Characins are not only among the most numerous, but are also the most morphologically diversified Group of Amazon fishes. They have been classified into 16 (now 13) extremely diverse Families. The characins include the oddly elongate leporinus, the almost round pacu and the streamlined but broad shouldered dorado, pretty much running the gamut of piscine body shapes. Their behavior and habits are just as diverse. The predatory fast water payara, the flower eating pacu and the scavenging piranha are all characins. Characins are found only in Africa, Central and South America (with one exception in southwest Texas - the genus Astyanax). Of the approximately 1500 species identified, the great majority are found in the Amazon.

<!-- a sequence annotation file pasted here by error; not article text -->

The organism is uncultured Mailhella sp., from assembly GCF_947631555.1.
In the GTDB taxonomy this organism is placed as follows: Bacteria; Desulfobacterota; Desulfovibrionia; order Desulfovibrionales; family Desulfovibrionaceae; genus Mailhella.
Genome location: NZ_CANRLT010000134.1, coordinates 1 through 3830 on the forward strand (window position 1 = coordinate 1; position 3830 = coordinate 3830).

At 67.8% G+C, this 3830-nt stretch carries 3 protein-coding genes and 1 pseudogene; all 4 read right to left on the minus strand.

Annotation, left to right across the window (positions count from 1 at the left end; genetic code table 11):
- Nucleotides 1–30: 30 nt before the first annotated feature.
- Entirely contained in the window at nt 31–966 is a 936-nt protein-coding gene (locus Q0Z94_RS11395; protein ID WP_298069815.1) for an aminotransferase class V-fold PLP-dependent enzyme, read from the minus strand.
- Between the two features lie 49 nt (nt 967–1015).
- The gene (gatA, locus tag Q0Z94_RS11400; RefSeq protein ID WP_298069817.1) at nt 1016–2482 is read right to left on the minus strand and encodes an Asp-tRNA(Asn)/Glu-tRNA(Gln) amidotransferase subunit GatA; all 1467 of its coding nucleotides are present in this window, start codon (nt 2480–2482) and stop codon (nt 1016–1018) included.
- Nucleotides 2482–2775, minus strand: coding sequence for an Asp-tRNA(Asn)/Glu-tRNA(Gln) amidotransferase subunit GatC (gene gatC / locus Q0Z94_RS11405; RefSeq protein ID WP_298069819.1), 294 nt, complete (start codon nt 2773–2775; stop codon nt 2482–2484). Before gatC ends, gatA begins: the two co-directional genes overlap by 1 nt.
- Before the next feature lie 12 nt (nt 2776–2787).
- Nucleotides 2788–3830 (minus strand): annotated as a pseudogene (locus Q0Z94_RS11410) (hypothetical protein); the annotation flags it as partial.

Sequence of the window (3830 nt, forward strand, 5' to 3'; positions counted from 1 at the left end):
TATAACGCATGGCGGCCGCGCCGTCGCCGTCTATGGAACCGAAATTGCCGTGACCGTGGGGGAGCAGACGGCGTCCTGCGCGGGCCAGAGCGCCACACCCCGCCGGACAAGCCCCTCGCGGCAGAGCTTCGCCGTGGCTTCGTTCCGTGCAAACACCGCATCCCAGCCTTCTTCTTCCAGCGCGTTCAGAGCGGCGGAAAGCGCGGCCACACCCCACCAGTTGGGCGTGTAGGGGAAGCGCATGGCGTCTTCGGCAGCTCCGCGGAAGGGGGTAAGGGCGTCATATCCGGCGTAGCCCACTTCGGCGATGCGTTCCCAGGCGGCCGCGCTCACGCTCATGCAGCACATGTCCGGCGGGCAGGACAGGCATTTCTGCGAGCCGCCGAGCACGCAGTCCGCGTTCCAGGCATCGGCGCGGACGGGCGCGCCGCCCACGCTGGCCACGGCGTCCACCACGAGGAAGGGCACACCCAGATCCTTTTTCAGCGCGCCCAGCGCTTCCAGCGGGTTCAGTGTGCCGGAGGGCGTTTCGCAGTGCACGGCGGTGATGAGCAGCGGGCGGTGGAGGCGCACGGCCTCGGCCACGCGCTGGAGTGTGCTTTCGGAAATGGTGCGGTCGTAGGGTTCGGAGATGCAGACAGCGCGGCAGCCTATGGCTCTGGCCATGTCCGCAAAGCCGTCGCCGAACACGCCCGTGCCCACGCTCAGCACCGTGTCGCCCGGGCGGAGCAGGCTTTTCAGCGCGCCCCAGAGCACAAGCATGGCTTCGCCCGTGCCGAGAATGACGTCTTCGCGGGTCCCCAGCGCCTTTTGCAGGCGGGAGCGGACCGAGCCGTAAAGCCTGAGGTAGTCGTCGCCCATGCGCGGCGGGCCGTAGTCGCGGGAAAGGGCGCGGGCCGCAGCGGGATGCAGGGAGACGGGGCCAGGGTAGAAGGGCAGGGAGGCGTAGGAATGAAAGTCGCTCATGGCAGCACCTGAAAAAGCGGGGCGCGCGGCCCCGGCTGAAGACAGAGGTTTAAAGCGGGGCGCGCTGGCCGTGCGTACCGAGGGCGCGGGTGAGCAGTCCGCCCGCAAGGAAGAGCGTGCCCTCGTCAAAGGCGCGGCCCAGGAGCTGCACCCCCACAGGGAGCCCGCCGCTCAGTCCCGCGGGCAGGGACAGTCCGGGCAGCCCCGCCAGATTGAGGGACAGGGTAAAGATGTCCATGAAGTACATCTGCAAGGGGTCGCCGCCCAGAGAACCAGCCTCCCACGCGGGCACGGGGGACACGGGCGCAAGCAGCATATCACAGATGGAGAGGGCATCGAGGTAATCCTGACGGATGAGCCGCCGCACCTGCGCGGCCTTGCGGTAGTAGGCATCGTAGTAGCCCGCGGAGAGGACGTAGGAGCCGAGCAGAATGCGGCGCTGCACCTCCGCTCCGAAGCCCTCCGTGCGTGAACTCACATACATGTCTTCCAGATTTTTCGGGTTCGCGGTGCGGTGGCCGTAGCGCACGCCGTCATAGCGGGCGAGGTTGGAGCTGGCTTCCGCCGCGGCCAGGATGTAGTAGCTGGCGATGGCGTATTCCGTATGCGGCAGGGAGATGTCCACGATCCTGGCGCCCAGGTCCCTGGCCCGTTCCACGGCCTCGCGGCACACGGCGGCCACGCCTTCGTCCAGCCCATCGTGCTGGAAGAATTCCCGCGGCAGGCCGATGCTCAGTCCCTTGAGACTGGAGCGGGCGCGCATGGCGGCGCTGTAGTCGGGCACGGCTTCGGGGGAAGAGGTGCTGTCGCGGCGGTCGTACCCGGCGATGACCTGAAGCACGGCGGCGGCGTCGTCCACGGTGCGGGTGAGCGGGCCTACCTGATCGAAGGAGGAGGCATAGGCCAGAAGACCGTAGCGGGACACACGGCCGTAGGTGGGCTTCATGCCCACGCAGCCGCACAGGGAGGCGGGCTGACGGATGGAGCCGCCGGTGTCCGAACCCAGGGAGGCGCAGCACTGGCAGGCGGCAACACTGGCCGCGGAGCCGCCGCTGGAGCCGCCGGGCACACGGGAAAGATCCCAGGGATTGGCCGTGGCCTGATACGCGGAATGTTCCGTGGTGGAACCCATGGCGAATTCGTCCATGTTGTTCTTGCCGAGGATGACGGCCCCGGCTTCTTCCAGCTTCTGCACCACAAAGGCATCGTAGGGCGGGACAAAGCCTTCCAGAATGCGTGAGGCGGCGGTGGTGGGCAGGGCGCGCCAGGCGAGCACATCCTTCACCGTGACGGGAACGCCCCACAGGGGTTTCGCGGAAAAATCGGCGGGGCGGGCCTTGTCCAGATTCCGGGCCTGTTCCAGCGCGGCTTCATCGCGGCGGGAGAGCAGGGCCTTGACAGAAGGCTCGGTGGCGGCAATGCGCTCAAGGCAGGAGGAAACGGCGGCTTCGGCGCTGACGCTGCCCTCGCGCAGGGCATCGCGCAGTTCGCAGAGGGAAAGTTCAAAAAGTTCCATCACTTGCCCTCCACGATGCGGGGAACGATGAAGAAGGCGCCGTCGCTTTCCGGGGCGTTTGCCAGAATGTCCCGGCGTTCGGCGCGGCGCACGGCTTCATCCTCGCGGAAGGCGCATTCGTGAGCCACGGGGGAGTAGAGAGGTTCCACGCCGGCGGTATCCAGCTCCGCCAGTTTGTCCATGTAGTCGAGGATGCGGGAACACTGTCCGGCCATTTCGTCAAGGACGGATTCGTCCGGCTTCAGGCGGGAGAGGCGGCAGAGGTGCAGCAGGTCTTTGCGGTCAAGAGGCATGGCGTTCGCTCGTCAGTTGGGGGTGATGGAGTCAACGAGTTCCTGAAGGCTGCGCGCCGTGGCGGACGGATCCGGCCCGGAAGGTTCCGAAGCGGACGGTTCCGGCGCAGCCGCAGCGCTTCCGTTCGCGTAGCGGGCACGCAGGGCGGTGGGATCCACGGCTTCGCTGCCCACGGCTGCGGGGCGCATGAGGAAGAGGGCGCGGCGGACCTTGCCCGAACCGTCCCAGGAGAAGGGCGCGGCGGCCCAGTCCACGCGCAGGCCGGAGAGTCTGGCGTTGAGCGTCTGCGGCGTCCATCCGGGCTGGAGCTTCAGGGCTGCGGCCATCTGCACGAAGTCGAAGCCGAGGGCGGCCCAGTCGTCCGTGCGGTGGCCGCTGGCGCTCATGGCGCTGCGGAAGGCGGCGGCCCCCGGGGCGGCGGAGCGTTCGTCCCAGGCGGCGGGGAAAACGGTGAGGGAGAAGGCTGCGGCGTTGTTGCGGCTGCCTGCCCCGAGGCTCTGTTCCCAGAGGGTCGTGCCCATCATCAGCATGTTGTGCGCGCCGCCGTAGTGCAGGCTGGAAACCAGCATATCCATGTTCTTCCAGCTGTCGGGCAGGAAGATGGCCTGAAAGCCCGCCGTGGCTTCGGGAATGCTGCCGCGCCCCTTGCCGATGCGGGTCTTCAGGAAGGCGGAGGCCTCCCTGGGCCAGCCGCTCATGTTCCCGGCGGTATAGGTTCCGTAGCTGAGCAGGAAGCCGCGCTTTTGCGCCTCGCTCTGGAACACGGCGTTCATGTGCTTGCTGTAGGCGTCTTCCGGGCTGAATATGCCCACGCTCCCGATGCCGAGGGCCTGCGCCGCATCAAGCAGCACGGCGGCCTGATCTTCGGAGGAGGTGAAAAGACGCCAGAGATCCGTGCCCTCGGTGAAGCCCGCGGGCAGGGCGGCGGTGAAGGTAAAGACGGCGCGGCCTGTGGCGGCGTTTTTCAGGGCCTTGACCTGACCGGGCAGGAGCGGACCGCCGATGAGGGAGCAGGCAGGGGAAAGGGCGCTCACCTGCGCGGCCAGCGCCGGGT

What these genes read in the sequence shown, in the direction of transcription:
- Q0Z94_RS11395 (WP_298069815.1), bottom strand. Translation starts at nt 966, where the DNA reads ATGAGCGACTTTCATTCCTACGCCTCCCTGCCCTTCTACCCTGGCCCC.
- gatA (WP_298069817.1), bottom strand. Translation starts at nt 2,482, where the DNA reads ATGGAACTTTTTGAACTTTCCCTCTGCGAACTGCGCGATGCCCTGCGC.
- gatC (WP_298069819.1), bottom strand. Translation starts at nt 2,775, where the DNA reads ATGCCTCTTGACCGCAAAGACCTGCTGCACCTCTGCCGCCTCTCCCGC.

Characins have long been extremely important fishes for several economic reasons. Many species, especially the large fruit and flower eaters are highly valued food fishes. Tambaqui are so highly prized, that they are now being raised in fish farms for the marketplace. Aquarists place great value on these fishes as well. Tetras, piranhas and pacu have long been staples of the aquarium trade. The characins are also among the world's greatest sportfish. Dorado have long been a favorite quarry of South American anglers. The payara, one of the world's ultimate fighting fish, has more recently become a highly respected gamefish and the wolfish and pirapitinga are just now being discovered as superior sporting fishes. Anglers around the world (Africa's tigerfish is also a member of the group) are recognizing that characins include some of the toughest, fiercest and strongest of all freshwater gamefish.